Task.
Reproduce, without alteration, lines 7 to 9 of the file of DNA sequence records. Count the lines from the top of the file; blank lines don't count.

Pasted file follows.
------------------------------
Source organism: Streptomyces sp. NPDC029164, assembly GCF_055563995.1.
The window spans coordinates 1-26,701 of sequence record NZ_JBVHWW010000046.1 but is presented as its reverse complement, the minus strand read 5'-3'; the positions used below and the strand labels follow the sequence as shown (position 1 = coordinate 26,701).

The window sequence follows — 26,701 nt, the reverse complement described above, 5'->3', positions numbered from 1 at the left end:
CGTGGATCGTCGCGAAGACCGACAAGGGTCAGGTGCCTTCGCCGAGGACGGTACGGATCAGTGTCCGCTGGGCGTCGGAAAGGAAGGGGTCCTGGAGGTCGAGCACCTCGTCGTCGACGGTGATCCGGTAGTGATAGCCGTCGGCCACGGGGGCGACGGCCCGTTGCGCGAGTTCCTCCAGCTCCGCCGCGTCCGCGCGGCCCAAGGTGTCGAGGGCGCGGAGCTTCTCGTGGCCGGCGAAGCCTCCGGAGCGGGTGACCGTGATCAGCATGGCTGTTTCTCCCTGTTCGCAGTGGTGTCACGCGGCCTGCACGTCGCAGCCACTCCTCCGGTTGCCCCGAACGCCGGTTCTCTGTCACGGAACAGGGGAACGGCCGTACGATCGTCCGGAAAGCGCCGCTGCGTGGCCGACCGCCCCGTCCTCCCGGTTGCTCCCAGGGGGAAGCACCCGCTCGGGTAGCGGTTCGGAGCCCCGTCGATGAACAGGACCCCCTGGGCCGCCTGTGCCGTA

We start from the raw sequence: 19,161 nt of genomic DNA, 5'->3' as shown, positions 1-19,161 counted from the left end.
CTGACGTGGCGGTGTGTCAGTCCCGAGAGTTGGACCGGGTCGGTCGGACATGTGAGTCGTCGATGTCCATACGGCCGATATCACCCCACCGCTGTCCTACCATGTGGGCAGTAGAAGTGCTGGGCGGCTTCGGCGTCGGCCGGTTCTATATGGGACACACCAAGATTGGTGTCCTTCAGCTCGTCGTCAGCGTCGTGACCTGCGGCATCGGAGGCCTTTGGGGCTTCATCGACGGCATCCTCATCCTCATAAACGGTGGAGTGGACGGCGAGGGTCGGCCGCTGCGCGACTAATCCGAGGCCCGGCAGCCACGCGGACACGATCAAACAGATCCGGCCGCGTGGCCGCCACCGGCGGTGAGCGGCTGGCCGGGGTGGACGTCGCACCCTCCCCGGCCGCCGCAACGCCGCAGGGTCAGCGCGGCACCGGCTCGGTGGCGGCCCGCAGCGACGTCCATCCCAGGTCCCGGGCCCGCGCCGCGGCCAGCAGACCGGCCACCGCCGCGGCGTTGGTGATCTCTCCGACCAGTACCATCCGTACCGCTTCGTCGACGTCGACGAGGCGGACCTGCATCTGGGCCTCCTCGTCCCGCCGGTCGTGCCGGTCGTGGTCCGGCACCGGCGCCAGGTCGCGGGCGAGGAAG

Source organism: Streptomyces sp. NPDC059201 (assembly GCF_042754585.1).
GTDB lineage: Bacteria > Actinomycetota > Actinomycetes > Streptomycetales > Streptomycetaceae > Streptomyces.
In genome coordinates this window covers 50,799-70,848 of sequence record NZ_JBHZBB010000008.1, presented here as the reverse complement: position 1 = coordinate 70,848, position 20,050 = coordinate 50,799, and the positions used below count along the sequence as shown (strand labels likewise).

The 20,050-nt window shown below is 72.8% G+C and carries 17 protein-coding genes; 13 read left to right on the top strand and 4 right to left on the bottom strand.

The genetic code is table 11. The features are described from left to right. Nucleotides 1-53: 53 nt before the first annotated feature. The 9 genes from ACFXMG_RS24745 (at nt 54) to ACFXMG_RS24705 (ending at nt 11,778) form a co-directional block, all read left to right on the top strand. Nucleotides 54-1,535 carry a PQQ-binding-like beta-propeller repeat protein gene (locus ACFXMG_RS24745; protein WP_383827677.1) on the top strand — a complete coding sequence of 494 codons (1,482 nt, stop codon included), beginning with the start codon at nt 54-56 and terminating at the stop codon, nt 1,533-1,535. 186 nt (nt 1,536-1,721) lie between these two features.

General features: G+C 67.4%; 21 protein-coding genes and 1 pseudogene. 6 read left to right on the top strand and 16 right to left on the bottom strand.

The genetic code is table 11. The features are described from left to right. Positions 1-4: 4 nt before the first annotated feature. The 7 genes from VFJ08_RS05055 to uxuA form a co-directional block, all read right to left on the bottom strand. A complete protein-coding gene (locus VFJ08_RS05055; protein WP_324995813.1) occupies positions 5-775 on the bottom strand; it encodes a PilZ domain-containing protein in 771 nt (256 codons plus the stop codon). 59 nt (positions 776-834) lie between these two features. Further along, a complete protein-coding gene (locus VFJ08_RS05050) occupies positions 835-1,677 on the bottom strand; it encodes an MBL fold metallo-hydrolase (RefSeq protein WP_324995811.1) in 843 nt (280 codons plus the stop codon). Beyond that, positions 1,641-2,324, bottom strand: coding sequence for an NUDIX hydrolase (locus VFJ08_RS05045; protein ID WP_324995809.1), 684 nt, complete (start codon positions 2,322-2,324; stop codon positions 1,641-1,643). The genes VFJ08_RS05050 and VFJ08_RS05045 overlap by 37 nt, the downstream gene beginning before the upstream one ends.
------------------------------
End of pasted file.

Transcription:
Source organism: Streptomyces sp. NPDC059201 (assembly GCF_042754585.1).
GTDB lineage: Bacteria > Actinomycetota > Actinomycetes > Streptomycetales > Streptomycetaceae > Streptomyces.
In genome coordinates this window covers 50,799-70,848 of sequence record NZ_JBHZBB010000008.1, presented here as the reverse complement: position 1 = coordinate 70,848, position 20,050 = coordinate 50,799, and the positions used below count along the sequence as shown (strand labels likewise).